Things happen quickly in Melvin and Howard, which is another factor that sets it apart from other biopics which seem determined to linger over details in the hope that we’ll get the sense of someone’s lifetime by being made to feel that the movie has lasted as long as it. Demme is interested in little details but barrels through the major events of the intervening nine years between Melvin’s fateful ride with Hughes and the eventual upshot of this benevolent act. At first it feels hard to get a handle on the characters and there’s a nagging hope that Demme will slow things down to let us get to know enough about them to care what is happening to them. But on rewatching the film I realised that the information is all there. We care about Melvin because of the spirited optimism he continues to show in the face of his own shortcomings, as encapsulated in his terrible song. We care about Lynda because of her attempts to do the right thing for everyone, even if the results aren’t always perfect, as encapsulated by the sandwich.
As Melvin and Lynda divorce, then remarry, then divorce again, certain clues let us know how much time is passing in the interim. The film’s one big setpiece, in which Lynda appears on a TV talent show called ‘Easy Street’ and performs a dreadful but endearing tap-dance to The Rolling Stones ‘Satisfaction’ is wonderfully observed and breaks down the barrier between the mystique of the entertainment world and humdrum grind of working class life. From the sleazy host to the fickle audience, everything is just as disappointing in the studio. More importantly, however, this also highlights Melvin’s mixed feelings about fame. In writing his Christmas song, Melvin obviously craves acclaim and attention, and yet when applying to appear on TV he sends his clearly reluctant wife onto the stage instead. Later, at the Christmas party thrown by his employers, Melvin backs out of performing a song in front of his colleagues and, when he is goaded into it, he belts out a cover of another artist’s track despite the fact that the Santa-lined stage provides him with the perfect opportunity to test run ‘Santa’s Souped-up Sleigh’ on an audience. In the film’s final third, when the will arrives and thrusts Melvin into the public eye, he hides behind a tree to avoid the attention and only attends press conferences under duress. In this version of events, where Melvin is presented as having told the truth throughout, his aversion to the spotlight that only a repressed part of him craves seems to be his biggest defence against accusations of forgery.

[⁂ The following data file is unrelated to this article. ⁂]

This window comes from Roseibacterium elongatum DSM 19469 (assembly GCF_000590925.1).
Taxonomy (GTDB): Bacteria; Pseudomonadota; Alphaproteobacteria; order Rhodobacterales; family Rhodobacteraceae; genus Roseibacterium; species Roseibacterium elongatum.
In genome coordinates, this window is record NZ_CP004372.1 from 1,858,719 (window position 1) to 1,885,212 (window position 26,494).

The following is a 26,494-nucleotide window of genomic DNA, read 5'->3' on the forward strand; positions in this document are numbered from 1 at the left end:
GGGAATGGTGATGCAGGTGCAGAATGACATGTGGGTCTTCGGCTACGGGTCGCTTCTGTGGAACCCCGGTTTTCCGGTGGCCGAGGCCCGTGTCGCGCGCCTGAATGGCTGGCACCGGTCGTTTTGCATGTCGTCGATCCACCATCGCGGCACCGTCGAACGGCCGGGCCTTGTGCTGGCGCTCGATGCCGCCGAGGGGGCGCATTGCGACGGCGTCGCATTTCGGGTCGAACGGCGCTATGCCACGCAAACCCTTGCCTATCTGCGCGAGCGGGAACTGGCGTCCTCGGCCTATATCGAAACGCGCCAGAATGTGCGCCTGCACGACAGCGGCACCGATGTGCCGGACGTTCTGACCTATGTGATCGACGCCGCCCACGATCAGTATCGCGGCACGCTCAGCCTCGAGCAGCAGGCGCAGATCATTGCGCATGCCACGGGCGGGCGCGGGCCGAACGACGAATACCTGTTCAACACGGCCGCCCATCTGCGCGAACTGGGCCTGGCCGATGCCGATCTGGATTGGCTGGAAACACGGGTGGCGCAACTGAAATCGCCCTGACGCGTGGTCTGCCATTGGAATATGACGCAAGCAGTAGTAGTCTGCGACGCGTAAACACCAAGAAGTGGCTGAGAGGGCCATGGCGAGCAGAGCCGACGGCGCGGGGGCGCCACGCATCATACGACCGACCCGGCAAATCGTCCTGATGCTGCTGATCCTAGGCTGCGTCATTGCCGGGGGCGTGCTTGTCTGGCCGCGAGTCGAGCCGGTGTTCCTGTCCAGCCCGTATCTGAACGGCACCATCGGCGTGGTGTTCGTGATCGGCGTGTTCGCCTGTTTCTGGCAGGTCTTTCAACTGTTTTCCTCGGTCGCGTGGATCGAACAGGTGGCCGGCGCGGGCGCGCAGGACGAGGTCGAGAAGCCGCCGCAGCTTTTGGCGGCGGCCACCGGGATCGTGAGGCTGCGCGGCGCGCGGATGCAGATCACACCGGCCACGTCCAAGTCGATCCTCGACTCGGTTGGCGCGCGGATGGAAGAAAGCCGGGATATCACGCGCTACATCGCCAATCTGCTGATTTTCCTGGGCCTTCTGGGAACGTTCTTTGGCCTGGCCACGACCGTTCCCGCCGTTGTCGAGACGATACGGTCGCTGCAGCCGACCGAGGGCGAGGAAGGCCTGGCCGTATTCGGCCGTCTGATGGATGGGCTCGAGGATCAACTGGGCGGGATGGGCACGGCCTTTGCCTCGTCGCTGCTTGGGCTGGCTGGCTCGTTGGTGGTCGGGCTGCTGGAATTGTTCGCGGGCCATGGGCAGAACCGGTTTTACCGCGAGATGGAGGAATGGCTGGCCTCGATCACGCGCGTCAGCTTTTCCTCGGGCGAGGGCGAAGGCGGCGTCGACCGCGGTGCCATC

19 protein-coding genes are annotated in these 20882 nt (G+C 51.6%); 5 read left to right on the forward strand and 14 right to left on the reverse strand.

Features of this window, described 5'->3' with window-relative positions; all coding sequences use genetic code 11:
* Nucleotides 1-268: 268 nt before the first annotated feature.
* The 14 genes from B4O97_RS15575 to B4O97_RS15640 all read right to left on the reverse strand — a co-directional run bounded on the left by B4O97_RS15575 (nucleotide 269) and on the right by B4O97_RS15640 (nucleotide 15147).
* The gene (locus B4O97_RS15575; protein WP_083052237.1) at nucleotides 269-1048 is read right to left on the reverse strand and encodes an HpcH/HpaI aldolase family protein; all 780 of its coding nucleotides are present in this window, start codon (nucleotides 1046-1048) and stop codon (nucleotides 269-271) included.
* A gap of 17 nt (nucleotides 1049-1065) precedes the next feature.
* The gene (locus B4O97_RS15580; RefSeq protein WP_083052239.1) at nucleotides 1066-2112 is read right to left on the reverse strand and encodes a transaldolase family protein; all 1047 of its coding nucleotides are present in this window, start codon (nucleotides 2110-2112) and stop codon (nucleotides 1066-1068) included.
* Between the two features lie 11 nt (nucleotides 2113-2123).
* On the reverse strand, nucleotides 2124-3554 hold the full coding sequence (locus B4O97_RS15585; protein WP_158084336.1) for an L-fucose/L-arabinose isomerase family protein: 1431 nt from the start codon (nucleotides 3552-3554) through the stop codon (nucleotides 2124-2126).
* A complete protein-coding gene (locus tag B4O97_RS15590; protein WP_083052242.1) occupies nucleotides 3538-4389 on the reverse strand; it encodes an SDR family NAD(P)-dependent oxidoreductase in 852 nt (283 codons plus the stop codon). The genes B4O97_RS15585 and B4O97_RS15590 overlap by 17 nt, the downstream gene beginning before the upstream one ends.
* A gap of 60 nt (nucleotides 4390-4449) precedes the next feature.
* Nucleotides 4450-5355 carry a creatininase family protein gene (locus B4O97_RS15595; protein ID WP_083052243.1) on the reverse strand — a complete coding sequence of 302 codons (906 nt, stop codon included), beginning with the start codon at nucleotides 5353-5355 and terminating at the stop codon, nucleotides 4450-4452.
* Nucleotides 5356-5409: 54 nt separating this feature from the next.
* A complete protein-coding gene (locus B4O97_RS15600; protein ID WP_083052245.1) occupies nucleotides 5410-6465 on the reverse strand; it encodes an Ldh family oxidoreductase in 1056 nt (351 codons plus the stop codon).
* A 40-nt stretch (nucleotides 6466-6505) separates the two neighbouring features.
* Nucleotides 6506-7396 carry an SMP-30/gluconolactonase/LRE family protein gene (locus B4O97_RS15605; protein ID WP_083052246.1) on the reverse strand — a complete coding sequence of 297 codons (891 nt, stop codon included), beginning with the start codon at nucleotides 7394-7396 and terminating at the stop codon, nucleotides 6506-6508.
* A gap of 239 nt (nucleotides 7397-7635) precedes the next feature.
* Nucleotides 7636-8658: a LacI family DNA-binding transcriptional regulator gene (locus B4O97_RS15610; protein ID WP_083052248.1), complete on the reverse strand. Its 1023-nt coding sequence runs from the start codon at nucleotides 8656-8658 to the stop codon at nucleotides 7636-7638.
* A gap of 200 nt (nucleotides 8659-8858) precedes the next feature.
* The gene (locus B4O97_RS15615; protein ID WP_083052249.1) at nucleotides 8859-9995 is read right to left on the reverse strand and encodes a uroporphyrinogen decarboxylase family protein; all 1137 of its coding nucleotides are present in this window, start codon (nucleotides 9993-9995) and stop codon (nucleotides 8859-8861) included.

When Hughes’ name inevitably re-enters the story, Melvin shies away from the limelight but continues to take the results of his actions in his stride. When threatened with prison time and even eternal damnation if he’s discovered to be lying, Melvin sticks to his story rigidly because, as he says, it’s the truth. And so, with his easy-come, easy-go attitude to the inheritance it seems increasingly unlikely he will receive, Melvin’s story peters out with a dream-like remembrance of Hughes and an anti-climactic caption. For some, this will be wholly unsatisfactory but for those who have tuned in to Melvin and Howard’s particular charms it is the perfect ending. Although it is a film completely at odds with the expectations of latter day movie fans, Melvin and Howard has a small cult following and is regularly cited by filmmaker Paul Thomas Anderson as one of his favourite films, as evidenced by his use of cast members in Boogie Nights and Magnolia and cinematographic tips of the hat in The Master. It is the late 20th century indie aesthetic from which Anderson emerged that Melvin and Howard seems most akin to and in this light Demme’s film seems like something of an unacknowledged trailblazer. For fans of the more allusive narratives associated with independent film, Melvin and Howard will be a treasurable discovery to watch again and again. For anyone else, it is more than worth your time for Steenburgen’s Oscar-winning turn alone.
Melvin and Howard is released on DVD by Simply Media on 4th July 2016.